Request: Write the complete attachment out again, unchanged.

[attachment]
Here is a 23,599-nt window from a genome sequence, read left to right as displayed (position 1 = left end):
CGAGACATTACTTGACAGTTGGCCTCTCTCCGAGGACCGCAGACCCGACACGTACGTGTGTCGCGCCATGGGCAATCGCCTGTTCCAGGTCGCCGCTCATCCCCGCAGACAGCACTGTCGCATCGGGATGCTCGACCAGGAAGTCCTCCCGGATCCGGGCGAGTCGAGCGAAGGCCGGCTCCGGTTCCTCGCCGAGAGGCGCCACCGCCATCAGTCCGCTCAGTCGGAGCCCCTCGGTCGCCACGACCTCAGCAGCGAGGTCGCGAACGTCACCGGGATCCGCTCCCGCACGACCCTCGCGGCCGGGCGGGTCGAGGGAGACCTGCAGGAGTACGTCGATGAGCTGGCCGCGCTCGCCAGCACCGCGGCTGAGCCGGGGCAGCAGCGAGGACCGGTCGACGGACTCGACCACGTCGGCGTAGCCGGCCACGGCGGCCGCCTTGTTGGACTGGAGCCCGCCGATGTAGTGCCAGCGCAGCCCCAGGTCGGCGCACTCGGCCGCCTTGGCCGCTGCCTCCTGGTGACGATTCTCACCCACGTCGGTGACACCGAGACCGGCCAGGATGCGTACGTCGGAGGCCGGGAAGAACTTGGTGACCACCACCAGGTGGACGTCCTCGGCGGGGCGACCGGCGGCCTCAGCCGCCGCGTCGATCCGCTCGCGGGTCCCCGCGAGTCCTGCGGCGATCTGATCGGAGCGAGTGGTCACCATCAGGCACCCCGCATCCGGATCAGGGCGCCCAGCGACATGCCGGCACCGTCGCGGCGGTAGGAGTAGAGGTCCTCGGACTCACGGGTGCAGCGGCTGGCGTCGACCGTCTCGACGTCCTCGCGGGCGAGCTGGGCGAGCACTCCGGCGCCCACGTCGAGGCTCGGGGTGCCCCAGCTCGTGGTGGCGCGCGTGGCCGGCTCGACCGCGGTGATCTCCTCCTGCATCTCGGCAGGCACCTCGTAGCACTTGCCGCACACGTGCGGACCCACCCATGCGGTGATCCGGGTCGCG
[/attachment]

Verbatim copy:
Here is a 23,599-nt window from a genome sequence, read left to right as displayed (position 1 = left end):
CGAGACATTACTTGACAGTTGGCCTCTCTCCGAGGACCGCAGACCCGACACGTACGTGTGTCGCGCCATGGGCAATCGCCTGTTCCAGGTCGCCGCTCATCCCCGCAGACAGCACTGTCGCATCGGGATGCTCGACCAGGAAGTCCTCCCGGATCCGGGCGAGTCGAGCGAAGGCCGGCTCCGGTTCCTCGCCGAGAGGCGCCACCGCCATCAGTCCGCTCAGTCGGAGCCCCTCGGTCGCCACGACCTCAGCAGCGAGGTCGCGAACGTCACCGGGATCCGCTCCCGCACGACCCTCGCGGCCGGGCGGGTCGAGGGAGACCTGCAGGAGTACGTCGATGAGCTGGCCGCGCTCGCCAGCACCGCGGCTGAGCCGGGGCAGCAGCGAGGACCGGTCGACGGACTCGACCACGTCGGCGTAGCCGGCCACGGCGGCCGCCTTGTTGGACTGGAGCCCGCCGATGTAGTGCCAGCGCAGCCCCAGGTCGGCGCACTCGGCCGCCTTGGCCGCTGCCTCCTGGTGACGATTCTCACCCACGTCGGTGACACCGAGACCGGCCAGGATGCGTACGTCGGAGGCCGGGAAGAACTTGGTGACCACCACCAGGTGGACGTCCTCGGCGGGGCGACCGGCGGCCTCAGCCGCCGCGTCGATCCGCTCGCGGGTCCCCGCGAGTCCTGCGGCGATCTGATCGGAGCGAGTGGTCACCATCAGGCACCCCGCATCCGGATCAGGGCGCCCAGCGACATGCCGGCACCGTCGCGGCGGTAGGAGTAGAGGTCCTCGGACTCACGGGTGCAGCGGCTGGCGTCGACCGTCTCGACGTCCTCGCGGGCGAGCTGGGCGAGCACTCCGGCGCCCACGTCGAGGCTCGGGGTGCCCCAGCTCGTGGTGGCGCGCGTGGCCGGCTCGACCGCGGTGATCTCCTCCTGCATCTCGGCAGGCACCTCGTAGCACTTGCCGCACACGTGCGGACCCACCCATGCGGTGATCCGGGTCGCG